Gongol.com Archives: March 2010
Brian Gongol


March 1, 2010

Business and Finance Midwest Airlines could be killed off
Midwest Airlines and Frontier Airlines were both purchased in the last year by Republic Airways. Now, they're talking about creating a "unified brand" for the two. It's a typical move -- companies do a lot of acquiring, then re-branding. And while it could certainly make sense to simplify the backend of operations by merging things like maintenance and reservations systems, killing off a brand name just doesn't ever seem to make sense. Republic's latest balance sheet shows $84 million in "goodwill" -- which, to a large extent, is the brand value of the company and its subsidiaries. Destroying those brands is an expensive proposition that rarely makes sense. Brands can evolve over time, but doing away with them wholesale rarely makes sense; after all, the acquiring company paid some kind of premium to obtain the brand name in the first place. Why pay for it just to destroy it? Related (in the vein of needless destruction): Beautiful train stations that were demolished and replaced by uglier and less useful things.

Broadcasting ABC News to dismantle most of its news bureaus outside Washington, DC
And with ever more of the news being produced from the Washington/New York City corridor, expect the quality of coverage to decline as it becomes one big echo chamber.

Business and Finance Knowledge decay hastens the rise of the judgment economy
People who want to stay employed (or in business) over the long term have to adapt to changing conditions within their business as well as to changes tangential to the business. In the words of Ian Pearson, "[Y]ou don't want to be the animal who is so fantastically well adapted to one tree that they will die if that tree is cut down." Technological change, hastened by competition from around the globe, means that what we know can be of rapidly-diminishing value. What use is memorizing a list of facts when the Internet is close at hand, everywhere? But the decline of knowledge itself as a competitive advantage is matched by the rise of judgment as a matter of supreme importance. Knowing how to look up an answer on the Internet isn't all that valuable; having the judgment to discern whether to trust Wikipedia or a different source is. Knowing the distance between San Diego, CA and South Padre, TX isn't all that valuable; having the judgment to recognize the difficulty in policing a 1500-mile border between a rich nation and a developing one has value. Knowing a stock price is of little value; having the judgment to figure out which ones are under-valued can turn a person into Warren Buffett (whose judgment is famously sought by investors worldwide. We aren't in the "knowledge economy" anymore; we're in the era of the judgment economy.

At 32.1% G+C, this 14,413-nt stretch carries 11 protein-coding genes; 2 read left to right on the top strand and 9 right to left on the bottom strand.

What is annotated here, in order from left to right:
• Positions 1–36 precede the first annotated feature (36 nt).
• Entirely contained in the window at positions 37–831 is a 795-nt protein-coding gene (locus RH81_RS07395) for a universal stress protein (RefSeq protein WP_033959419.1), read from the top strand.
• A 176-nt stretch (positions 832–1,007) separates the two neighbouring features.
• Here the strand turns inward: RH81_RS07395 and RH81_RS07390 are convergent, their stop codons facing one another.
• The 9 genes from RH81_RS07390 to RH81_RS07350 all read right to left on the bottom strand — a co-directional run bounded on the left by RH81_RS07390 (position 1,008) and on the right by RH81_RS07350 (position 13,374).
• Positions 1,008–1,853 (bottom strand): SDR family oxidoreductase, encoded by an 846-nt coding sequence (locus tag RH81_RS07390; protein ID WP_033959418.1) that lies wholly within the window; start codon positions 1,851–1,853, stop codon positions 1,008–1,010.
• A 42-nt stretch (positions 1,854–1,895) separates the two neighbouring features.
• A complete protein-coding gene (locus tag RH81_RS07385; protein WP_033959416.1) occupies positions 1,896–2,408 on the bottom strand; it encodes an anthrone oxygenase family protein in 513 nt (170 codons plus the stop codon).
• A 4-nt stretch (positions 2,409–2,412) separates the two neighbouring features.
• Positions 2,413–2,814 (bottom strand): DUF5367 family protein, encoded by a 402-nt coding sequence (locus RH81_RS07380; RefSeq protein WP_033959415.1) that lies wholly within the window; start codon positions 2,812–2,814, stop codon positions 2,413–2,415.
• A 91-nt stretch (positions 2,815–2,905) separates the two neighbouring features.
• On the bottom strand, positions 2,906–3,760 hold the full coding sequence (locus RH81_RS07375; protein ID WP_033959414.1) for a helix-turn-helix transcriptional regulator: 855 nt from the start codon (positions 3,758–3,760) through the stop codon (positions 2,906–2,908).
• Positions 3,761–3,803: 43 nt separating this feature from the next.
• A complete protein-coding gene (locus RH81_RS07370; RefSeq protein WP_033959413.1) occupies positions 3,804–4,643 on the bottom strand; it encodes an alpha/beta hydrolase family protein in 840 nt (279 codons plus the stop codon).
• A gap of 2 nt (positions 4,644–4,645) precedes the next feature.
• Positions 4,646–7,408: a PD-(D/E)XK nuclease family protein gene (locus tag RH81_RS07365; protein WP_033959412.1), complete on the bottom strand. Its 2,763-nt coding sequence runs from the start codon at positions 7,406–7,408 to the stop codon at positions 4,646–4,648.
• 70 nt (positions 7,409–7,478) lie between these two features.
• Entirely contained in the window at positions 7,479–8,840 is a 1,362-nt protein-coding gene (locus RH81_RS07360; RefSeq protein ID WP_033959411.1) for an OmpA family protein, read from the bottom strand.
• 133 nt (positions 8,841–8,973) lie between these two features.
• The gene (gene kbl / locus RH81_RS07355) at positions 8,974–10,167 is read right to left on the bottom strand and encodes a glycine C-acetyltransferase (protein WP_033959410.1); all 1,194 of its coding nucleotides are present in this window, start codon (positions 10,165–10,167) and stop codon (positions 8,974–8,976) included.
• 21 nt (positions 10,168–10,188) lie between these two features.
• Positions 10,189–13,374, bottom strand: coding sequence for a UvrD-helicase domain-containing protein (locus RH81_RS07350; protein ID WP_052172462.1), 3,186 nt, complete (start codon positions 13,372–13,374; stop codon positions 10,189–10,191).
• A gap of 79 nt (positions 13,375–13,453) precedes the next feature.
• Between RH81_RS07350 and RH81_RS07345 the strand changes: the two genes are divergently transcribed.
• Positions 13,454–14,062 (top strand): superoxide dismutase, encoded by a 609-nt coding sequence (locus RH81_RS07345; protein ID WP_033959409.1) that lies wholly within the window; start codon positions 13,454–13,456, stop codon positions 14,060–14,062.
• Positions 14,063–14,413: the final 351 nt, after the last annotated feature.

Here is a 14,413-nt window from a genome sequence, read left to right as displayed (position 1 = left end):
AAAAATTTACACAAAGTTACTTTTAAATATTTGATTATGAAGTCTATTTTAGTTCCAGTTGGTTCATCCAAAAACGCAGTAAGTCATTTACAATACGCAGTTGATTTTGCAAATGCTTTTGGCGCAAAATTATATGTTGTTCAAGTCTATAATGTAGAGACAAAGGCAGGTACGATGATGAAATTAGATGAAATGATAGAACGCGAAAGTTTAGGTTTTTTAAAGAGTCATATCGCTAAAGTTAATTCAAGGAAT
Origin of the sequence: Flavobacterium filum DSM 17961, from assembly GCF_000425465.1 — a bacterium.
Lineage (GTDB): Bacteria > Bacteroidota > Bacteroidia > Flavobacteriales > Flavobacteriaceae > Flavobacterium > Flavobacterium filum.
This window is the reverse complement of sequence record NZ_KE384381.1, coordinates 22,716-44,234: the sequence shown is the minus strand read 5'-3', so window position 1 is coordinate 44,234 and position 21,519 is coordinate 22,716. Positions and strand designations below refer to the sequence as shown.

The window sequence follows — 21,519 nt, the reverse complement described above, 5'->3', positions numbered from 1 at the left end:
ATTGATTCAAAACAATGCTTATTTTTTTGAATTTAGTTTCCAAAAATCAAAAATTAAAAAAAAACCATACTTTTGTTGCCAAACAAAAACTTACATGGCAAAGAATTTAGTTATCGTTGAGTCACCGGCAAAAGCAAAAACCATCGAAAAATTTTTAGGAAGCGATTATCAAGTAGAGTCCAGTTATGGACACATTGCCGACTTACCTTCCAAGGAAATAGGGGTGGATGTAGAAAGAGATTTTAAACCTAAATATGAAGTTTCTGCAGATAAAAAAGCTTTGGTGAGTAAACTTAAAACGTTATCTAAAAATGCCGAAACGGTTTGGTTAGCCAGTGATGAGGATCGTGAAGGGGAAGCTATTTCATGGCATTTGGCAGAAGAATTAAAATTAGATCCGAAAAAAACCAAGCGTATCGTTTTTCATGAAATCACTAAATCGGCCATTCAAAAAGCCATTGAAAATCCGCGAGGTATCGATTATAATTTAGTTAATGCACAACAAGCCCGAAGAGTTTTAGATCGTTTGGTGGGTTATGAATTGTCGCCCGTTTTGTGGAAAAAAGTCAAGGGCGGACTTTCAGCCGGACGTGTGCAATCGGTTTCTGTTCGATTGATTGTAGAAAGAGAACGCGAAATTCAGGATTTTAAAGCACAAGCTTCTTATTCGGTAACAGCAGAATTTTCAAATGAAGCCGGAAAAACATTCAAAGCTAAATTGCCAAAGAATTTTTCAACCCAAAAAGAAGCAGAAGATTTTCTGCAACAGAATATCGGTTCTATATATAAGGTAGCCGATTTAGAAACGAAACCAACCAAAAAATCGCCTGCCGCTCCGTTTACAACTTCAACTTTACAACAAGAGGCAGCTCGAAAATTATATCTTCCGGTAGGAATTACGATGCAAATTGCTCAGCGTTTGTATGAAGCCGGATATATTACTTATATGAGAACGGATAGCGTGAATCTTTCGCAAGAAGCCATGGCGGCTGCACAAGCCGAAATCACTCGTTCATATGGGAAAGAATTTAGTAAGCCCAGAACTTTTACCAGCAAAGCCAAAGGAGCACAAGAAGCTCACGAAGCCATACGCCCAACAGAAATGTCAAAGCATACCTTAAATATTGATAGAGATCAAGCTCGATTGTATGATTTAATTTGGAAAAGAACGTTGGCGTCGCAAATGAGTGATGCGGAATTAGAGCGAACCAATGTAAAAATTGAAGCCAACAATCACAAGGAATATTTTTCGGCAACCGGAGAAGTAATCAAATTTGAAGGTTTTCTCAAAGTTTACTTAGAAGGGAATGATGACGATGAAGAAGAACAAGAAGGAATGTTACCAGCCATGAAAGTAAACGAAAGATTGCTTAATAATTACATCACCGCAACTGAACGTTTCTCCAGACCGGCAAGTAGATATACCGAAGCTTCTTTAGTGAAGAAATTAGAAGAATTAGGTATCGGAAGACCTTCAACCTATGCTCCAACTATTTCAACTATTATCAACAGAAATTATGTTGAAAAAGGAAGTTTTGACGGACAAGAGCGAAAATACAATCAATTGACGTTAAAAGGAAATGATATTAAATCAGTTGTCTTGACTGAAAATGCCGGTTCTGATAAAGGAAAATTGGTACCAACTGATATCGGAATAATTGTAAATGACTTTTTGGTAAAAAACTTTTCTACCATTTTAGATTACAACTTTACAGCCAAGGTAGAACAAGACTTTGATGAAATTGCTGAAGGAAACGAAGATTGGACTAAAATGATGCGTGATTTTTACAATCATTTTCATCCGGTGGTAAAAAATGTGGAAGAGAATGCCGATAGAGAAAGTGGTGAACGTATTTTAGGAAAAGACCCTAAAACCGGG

Computers and the Internet Twitter is still trying to find ways to make money
More evidence that Twitter, Facebook, and Google are all likely to be overtaken by rivals within the coming decade.

Science and Technology Dubai considers building a vertical farm
We'll have to see whether vertical farms turn out to be sufficiently profitable to be built. Most likely their value will remain economically inefficient until we can find a breakthrough source of clean, cheap energy. Like desalination, vertical farms may have a few limited applications for now, but in the long run they just don't make enough economic sense in a world of expensive energy.

Science and Technology Beautiful true-color photographs of Earth from space

Broadcasting Podcast: Thinking like the boss

Broadcasting Podcast: Browsing in your sleep
A question: What would it take to get you to install an always-on Internet connection in your head?

Water News Time to check your sump pumps

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